Having small hands...like a six-year old...will be a huge help!

If you want to remove the cluster inlay, there are two small nuts on the angled portions that attach to two small studs made onto the inlay. Doing that is not necessary to remove the gauges.

There may well be some changes in a '73 compared to earlier cars, but probably not very much.

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John

Here is a link to Bob Johnstone's website and is stated to be for II's from 72 up. http://www.studebake...ms/aec/aec.html

Whether it is absolutely correct I don't know, but it should help.

You should get familiar with Bob's site as there is a wealth of knowledge there and also the Studebaker Drivers Club forum if you will be continuing to help the old gentleman.

Kudo's to you for making the effort to help the senior citizen.

Bob

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Bob,

This should be a great help. It will be interesting to see how far the damage went. I like helping the old guy. Old guys have a lot of interesting stories to tell.

Jon

Jon

Yes we do and occasionally some are true. :rolleyes:

Bob

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Any suggestions would be appreciated. I've read that wiring harnesses were put together by a lady with a drawing on a piece of plywood. So much for the chance of getting a schematic drawing.

There was a booklet of wiring diagrams for (some of the) Avanti II add-on accessories, sold through an ad in the AOAI magazine some years back.

It was compiled by an AOAI member and consisted of perhaps a dozen pages of circuit sketches; it would be used as a supplement to the

Stude wiring diagram in the shop manual.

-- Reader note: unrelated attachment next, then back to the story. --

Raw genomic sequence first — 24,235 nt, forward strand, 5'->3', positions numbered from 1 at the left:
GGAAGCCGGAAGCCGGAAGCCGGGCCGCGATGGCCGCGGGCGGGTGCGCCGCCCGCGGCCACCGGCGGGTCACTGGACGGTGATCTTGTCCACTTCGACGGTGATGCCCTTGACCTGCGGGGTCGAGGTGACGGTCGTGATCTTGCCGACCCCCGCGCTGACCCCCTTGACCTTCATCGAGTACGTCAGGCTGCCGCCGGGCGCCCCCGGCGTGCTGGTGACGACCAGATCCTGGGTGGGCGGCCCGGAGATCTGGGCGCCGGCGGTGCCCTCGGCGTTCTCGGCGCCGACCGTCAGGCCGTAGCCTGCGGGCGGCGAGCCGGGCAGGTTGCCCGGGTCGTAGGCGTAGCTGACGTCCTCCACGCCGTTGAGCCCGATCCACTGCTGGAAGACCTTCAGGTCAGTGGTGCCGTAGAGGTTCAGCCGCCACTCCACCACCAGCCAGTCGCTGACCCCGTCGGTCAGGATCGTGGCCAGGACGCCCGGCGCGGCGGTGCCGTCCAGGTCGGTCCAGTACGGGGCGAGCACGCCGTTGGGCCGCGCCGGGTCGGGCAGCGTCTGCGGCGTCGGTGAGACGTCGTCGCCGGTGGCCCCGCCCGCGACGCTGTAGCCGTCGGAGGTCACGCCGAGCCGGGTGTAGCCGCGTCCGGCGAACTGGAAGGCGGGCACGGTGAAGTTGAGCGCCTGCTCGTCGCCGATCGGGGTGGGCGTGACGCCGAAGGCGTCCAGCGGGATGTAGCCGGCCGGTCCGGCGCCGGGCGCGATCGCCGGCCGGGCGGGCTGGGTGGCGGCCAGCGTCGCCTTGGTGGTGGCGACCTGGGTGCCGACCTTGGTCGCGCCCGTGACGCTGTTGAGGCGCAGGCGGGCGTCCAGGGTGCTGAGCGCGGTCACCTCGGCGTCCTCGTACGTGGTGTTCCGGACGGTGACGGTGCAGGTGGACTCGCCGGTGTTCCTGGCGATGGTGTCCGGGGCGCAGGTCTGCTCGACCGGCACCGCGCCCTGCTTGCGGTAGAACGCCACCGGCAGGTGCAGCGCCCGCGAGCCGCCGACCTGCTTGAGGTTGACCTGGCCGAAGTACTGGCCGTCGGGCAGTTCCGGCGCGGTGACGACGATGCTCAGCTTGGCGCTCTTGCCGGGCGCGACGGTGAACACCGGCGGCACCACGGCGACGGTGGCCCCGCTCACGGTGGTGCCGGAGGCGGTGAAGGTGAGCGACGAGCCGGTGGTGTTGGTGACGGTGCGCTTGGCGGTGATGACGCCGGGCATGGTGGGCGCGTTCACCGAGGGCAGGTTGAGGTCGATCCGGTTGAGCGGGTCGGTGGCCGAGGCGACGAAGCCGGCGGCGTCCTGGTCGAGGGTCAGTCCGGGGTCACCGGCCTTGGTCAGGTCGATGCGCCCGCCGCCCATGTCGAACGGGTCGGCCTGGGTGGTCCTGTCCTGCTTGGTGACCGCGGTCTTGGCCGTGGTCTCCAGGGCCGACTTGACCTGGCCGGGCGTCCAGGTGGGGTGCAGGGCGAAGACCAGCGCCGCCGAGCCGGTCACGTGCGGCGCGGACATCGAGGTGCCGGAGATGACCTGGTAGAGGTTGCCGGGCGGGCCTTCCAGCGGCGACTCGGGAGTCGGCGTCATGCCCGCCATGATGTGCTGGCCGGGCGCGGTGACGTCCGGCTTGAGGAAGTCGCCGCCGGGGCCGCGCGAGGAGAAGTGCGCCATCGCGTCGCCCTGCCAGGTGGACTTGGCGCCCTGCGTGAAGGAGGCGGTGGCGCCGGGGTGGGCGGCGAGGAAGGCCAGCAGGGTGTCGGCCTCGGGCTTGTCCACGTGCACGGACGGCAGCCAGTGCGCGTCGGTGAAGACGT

I was not able to find it in the AOAI website bookstore just now, but perhaps this will jog someone else's memory about where that

booklet can be purchased. Actually, I have a copy of the booklet at home, but I'm currently away on extended vacation until

the end of September... if you don't get further info from others, try emailing me in early October and I can see if the publication

has any contact info on it.

The factory manual diagram may be sufficient for your needs, as the burnt portions are likely only those wires that go through the firewall,

eg, wiring related to the engine compartment harnesses (starter, alternator, voltage regulator, ammeter, horns, coil, points, etc...

I doubt the damage would extend to many other portions of the harness, though I'm sure that's possible. So, you may be able to use splices to replace damaged

portions of the wiring, plus replacing any damaged devices... messy job, but it may be easier than replacing the entire harness. I once had

to do something similar on my '71 due to a short circuit caused by the harness rubbing against the right-side hood latch; that trashed all the wiring

under the hood, but luckily the burnt wiring stopped just short of the firewall grommet so I didn't have to work beneath the dash. But, the repairs are

definitely noticeable/obvious.

You might also contact Nostalgic Motor Cars at 800-avanti-1 to see if they might have a harness to fit the '73 (doubtful, and even if they do, it may

be prohibitively-priced, but it is a possibility).

Good luck, it would be a shame to trash such an otherwise pristine car.

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  • 1 month later...

Hope this post isn't too late to be of help. After I bought my '66, I found out some of the wiring was fried. I initially thought about trying to replace just the wiring but ended up taking the dash out and doing an extensive 'under dash' rework. From what you'd have to do to take the instrument cluster out, I think you could go just a bit further and take the dash out as the hardest part is getting all that stuff on the cluster loose. I replaced the (totally deteriorated) boot around the brake rod, fixed a pin-hole leak in the heater core (which had not reared its ugly head up to that point because I bought the car in early summer and had not used the heater up until the time I took the dash down) and replaced the hoses, fabricated new 'doors' and seals for the side air vents seals, replaced the totally rotted defroster hoses, changed all instrument dash bulbs, oiled up all the vent and heater control cables, etc. I'd suggest getting your ideas together to do all these things, including of course changing your fried wiring, at one time as taking the dash down is kind of a pain but totally doable. Hope this helps.